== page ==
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I will be totally honest, I had never visited Iowa before we moved here. It’s been such an experience living in a different state… a Yankee state, at that! I thought it would be fun to share some of the quirks I’ve noticed about life in Iowa.
Southern accents are unique
I don’t think I have a Southern accent by any means (have you heard my Louisianan sisters-in-law?! Haha!) but according to everyone here, I do. I refer to things such as buggies (shopping carts), tollers (garbage bins/toters), coke (a soda of any flavor)…. heck, even the state of Iowa I pronounce as Ahh-wah! My accent is the secret weapon of my office whenever we have upset people stop in, because it’s hard to be mad at someone who sounds like a Southern Belle 😉
Snowmobile signs are a thing.
Living in the South, I had heard snowmobiles were a thing, but I thought they were just for recreational purposes. Apparently, people actually drive snowmobiles in wintertime!
There are gates on the interstate for snow closures.
Snow closing a major interstate in Kentucky is pretty rare, so I was surprised to see gates on the entrance ramps of the interstate to stop incoming traffic when the snow is too heavy.
There are farms that “farm” nothing but wind!
I first saw a windmill farm in the mountains of California last year, but I had no idea they had windmill farms in Illinois and Iowa! Now that I think about it, it makes sense since this is Tornado Alley after all. It was super creepy driving past all the blinking windmills late at night. The local colleges even have programs for maintaining the mechanics of the windmills!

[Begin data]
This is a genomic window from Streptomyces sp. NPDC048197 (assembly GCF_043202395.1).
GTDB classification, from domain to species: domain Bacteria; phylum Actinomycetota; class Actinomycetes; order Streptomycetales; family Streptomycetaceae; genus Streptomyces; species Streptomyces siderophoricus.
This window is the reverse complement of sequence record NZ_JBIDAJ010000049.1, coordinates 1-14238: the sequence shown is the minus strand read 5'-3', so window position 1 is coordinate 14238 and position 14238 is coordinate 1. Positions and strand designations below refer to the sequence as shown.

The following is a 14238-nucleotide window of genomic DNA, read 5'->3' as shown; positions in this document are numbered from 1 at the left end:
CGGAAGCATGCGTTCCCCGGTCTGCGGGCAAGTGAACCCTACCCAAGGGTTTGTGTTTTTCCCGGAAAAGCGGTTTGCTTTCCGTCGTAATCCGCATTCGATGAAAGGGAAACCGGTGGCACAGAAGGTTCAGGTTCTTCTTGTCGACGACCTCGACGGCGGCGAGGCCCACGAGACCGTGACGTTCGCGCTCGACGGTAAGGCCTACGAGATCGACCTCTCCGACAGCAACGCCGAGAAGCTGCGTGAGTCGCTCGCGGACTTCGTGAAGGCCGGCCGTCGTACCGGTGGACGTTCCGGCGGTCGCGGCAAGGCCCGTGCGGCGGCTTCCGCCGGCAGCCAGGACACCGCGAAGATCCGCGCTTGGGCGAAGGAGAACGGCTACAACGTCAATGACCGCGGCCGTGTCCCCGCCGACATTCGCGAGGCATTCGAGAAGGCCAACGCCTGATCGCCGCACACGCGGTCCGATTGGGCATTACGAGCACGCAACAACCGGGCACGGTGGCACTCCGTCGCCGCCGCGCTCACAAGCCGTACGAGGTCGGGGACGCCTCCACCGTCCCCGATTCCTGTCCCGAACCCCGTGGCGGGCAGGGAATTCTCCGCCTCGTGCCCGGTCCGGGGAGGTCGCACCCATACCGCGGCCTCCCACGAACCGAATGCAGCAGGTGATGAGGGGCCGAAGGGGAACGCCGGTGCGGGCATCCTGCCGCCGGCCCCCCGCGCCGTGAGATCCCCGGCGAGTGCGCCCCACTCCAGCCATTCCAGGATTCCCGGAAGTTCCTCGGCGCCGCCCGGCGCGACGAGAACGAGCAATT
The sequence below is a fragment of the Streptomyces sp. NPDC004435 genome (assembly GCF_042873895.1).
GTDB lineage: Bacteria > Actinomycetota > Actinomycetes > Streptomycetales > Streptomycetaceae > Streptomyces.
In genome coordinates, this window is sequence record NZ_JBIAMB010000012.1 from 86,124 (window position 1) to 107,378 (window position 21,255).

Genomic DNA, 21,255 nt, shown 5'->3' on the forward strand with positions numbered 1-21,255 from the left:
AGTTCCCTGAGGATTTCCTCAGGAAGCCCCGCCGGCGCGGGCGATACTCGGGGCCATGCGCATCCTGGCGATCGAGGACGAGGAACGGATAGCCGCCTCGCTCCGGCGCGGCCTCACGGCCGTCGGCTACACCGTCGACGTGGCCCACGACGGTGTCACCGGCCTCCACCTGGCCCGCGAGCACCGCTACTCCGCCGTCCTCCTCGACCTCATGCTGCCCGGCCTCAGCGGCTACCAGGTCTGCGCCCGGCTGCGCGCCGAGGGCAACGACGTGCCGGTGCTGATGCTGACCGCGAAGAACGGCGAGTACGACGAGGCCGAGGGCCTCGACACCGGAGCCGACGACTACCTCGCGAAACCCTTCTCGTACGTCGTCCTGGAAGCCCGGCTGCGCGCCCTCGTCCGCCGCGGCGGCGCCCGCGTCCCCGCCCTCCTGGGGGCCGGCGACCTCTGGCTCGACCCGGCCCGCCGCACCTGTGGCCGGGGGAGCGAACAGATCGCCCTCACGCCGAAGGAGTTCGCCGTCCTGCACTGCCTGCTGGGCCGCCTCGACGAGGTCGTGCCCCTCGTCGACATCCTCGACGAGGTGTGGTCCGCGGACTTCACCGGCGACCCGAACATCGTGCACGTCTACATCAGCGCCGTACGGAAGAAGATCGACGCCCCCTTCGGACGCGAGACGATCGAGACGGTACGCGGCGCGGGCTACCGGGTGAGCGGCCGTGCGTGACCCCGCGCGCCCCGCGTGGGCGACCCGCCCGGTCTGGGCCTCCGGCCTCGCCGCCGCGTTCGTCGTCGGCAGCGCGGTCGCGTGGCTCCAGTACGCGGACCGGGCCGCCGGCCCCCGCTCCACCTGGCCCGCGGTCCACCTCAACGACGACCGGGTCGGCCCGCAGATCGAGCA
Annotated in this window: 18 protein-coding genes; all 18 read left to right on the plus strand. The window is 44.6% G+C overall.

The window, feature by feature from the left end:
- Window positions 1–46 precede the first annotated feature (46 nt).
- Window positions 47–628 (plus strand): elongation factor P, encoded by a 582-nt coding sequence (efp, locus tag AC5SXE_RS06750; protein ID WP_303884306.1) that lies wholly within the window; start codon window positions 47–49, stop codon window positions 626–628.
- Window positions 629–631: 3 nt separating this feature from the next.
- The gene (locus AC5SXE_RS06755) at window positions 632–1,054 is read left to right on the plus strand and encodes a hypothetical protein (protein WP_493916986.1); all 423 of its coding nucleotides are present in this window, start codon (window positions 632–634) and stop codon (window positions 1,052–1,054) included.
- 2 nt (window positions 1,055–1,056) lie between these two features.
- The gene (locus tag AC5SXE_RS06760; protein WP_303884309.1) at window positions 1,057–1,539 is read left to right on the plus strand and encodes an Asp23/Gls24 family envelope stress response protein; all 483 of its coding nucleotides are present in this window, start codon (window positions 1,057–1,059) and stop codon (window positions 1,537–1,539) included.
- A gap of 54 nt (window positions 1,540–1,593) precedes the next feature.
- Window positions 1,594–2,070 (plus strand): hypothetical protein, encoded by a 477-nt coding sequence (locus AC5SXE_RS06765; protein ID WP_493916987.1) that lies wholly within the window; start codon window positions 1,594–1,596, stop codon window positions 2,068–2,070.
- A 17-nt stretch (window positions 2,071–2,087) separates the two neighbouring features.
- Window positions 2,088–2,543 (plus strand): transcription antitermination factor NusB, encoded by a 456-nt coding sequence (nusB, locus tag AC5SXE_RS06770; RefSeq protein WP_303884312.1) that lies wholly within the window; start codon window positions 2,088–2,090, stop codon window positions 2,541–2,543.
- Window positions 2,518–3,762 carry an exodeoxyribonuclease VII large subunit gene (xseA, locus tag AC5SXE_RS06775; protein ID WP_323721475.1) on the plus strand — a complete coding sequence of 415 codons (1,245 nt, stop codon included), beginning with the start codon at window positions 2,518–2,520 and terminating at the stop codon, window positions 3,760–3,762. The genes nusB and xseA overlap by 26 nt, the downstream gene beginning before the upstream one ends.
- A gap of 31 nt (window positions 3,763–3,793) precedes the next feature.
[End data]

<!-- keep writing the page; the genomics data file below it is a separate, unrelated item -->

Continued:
Other types of gasoline exist besides unleaded and premium.
The first time I pulled up to a gas pump in Iowa, I spent a good 5 minutes trying to decide which type of gasoline to get. Super unleaded gasoline (E-15) is more common here in Iowa than the “regular stuff” (E-10) since the former has a higher ethanol content (and ethanol is made from corn.) In fact, the gas station near my house doesn’t sell the “regular stuff”; the gas stations that do, sell it at a much higher cost (around $2.50 a gallon.) Even the super unleaded gasoline is more expensive than I’m used to! Both Andy and I drive 2001 model vehicles, so we were hesitant to switch to the super unleaded gasoline at first, but it seems to be doing okay in our cars so far!
It’s a state law to have a license plate on the front of your car.
I didn’t realize that many states require drivers to have license plates on the front of their cars until we moved here. Andy and I keep waiting for the day we’re pulled over for not having the front plate! Since we’re here on active-duty military orders, we’re able to keep our cars registered in Kentucky, which is a “back plate only” kind of state. Also, it’s always a game for us to see which vehicles in town aren’t from Iowa or Minnesota. So far, we’ve seen only 4: my car, Andy’s truck, Andy’s coworker’s car, and the Marine recruiter’s car!
Driving is crazier than I had expected!